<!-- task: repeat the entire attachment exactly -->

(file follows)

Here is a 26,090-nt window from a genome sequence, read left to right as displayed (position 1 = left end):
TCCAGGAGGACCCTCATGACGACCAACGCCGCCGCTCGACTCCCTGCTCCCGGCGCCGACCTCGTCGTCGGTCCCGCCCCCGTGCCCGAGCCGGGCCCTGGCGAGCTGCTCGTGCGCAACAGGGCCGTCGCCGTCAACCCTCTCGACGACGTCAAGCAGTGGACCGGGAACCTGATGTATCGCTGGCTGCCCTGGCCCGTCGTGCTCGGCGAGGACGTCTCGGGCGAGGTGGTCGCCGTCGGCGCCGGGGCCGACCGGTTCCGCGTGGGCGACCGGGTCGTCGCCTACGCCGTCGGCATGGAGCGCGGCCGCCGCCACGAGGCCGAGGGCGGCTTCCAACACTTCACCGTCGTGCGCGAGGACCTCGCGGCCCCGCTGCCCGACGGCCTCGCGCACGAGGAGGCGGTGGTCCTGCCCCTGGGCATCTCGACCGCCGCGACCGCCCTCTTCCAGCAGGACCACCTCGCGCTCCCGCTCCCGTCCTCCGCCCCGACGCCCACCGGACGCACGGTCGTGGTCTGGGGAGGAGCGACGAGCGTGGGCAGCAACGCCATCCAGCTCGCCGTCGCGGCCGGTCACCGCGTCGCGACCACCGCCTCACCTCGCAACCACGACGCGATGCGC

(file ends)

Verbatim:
Here is a 26,090-nt window from a genome sequence, read left to right as displayed (position 1 = left end):
TCCAGGAGGACCCTCATGACGACCAACGCCGCCGCTCGACTCCCTGCTCCCGGCGCCGACCTCGTCGTCGGTCCCGCCCCCGTGCCCGAGCCGGGCCCTGGCGAGCTGCTCGTGCGCAACAGGGCCGTCGCCGTCAACCCTCTCGACGACGTCAAGCAGTGGACCGGGAACCTGATGTATCGCTGGCTGCCCTGGCCCGTCGTGCTCGGCGAGGACGTCTCGGGCGAGGTGGTCGCCGTCGGCGCCGGGGCCGACCGGTTCCGCGTGGGCGACCGGGTCGTCGCCTACGCCGTCGGCATGGAGCGCGGCCGCCGCCACGAGGCCGAGGGCGGCTTCCAACACTTCACCGTCGTGCGCGAGGACCTCGCGGCCCCGCTGCCCGACGGCCTCGCGCACGAGGAGGCGGTGGTCCTGCCCCTGGGCATCTCGACCGCCGCGACCGCCCTCTTCCAGCAGGACCACCTCGCGCTCCCGCTCCCGTCCTCCGCCCCGACGCCCACCGGACGCACGGTCGTGGTCTGGGGAGGAGCGACGAGCGTGGGCAGCAACGCCATCCAGCTCGCCGTCGCGGCCGGTCACCGCGTCGCGACCACCGCCTCACCTCGCAACCACGACGCGATGCGC